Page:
The Honorable Don Ritter, Sc. D.

Open For Business - Wall Street Europe

January 31, 2006

LONDON -- The gathering of donor nations for Afghanistan this week in London is all about securing the emerging nation's progress. However, yesterday's event, which brought together private businessmen and investors with the donor nations, might actually hold the real key to sustaining peace and stability in this country.

Although Afghanistan has come a long way since 9/11, a number of outstanding challenges still loom large. Most of these reflect the gap between political progress and progress in providing a better life for the people. Tangible peace dividends such as more jobs, housing, a decent diet, education and health care are not achievable over the longer term without an economy that produces its own wealth. And that wealth must be produced in a non-opium economy. Counter-narcotics efforts can only succeed if legitimate jobs and business opportunities can compete with poppy cultivation.

While economic policies are the final responsibility of the Afghan government, advice, capacity-building and technical assistance from the international community can help to establish favorable conditions for the development of a private-sector economy. Strong pro-market, pro-investment economic policies can be advanced by donors and Afghans alike. We do not have the luxury of time and need to get it right the first time.

With the creation of the Afghan Investment Support Agency, for instance, the government has taken a giant leap in the right direction. This "one-stop shop for investors" has eliminated the more than 30 separate bureaucratic steps that were previously necessary to get a company started. All this red tape of course contained a lot of potential for corruption and delay at every turn.

But much more needs to be done. Institutional transformation is still needed in key government bureaucracies to make them relevant to a modern economy. This would require new blood with needed skills and training and education for key employees. To attract and keep quality staff, some salaries will have to go up, while the government must trim excess personnel.

Afghanistan is a landlocked country but trade can make it a land bridge, or better yet, a hub for the vast Central Asian and South Asian markets. So far, the international community has performed well in investing in the transportation sector. But even to return to pre-conflict levels requires sustained financial commitment.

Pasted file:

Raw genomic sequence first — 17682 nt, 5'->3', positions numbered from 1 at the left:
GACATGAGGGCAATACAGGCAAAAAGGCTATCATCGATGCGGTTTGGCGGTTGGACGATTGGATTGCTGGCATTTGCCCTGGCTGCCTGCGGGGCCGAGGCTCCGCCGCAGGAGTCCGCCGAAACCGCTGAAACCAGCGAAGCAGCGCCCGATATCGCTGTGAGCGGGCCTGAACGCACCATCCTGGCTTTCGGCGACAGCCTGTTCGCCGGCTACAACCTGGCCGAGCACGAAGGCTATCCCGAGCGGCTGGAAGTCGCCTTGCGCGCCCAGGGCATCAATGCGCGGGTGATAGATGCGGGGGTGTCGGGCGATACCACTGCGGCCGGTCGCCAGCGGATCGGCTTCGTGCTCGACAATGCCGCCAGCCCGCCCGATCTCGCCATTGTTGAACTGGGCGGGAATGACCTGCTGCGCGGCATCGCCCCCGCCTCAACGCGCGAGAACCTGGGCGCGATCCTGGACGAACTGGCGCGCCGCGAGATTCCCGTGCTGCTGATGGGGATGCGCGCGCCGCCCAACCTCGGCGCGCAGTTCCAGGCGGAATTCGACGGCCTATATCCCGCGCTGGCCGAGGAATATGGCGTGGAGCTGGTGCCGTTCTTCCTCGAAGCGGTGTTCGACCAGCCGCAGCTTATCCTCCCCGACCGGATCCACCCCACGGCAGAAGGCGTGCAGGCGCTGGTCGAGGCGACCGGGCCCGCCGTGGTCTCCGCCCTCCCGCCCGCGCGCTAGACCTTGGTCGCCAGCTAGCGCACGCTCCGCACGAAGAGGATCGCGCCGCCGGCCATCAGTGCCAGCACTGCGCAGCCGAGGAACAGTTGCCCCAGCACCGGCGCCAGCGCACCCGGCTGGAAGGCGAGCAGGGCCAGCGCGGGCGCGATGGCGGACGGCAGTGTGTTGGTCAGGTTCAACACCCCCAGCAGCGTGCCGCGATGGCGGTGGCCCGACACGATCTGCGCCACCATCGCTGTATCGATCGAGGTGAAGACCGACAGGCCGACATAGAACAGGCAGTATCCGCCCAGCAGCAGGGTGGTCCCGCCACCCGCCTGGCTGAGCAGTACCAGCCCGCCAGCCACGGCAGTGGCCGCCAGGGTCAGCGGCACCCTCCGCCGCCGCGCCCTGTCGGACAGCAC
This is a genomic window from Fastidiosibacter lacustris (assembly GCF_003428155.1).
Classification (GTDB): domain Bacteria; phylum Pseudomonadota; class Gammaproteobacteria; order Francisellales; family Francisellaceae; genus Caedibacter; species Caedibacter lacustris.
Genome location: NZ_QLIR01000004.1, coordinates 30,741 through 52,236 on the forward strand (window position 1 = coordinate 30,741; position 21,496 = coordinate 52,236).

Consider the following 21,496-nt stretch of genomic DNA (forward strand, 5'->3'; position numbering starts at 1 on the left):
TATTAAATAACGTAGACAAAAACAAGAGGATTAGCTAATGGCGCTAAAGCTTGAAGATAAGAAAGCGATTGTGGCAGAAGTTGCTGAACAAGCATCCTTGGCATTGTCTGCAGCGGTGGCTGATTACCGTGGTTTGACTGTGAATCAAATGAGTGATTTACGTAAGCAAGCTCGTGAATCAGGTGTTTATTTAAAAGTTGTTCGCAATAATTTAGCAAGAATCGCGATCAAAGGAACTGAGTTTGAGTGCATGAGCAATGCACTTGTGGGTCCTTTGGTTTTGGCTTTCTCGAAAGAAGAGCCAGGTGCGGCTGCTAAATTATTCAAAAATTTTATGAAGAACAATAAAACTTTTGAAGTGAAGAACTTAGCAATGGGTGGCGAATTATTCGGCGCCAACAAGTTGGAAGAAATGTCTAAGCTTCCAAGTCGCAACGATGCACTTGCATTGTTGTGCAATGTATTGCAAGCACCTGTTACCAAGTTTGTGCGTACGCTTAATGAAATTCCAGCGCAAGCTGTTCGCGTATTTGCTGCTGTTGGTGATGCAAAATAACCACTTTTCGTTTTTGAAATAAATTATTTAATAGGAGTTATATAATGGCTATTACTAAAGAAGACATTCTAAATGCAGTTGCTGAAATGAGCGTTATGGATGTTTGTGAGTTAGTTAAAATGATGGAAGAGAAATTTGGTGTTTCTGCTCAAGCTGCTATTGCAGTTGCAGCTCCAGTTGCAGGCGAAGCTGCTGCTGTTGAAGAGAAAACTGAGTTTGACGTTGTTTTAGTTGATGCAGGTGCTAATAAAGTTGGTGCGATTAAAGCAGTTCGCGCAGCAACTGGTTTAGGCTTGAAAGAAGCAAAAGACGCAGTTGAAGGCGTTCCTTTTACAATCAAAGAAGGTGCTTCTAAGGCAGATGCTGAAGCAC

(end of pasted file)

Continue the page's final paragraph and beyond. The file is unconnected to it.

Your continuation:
The unreliable supply of electricity is another problem for production and job creation in Afghanistan. Yet it is also an area of opportunity for donor nation investments, both public and private. The economy cannot be modernized and a better life for the people achieved without electricity. How to sharply increase electric power production looms high on the priority lists here.

Beyond deficits in transportation and electricity, we believe that the media-driven perception of the situation inside Afghanistan is another major hurdle to economic progress in this country. The risk perception is overblown and desperately needs correction. The markedly different experiences of business people who invest and work every day in most of Afghanistan need to get out to the public to attract more investors.

There are plenty of opportunities. The government is developing industrial parks and, where there were none only a few years ago, one can now find more than a dozen banks in the country. Target sectors include construction materials and mining, agro-processing, carpets and textiles, logistics and transportation (including packaging) and energy and mining.

It is about time for the international community to consider financing private sector projects just as important as financing public sector projects. Donors should also help connect Afghanistan's economic and business interests with those in their own country. This means assisting in a kind of "matchmaking" where foreign business people and investors can meet up Afghans.

In the words of Afghan President Hamid Karzai: "if you are an entrepreneur with a vision for exploring untapped opportunities, Afghanistan is open for business."
Mr. Zakhilwal is president and CEO of the Afghanistan Investment Support Agency. Mr. Ritter is a former U.S. congressman, investor in Afghanistan and senior advisor to the Afghan International Chamber of Commerce.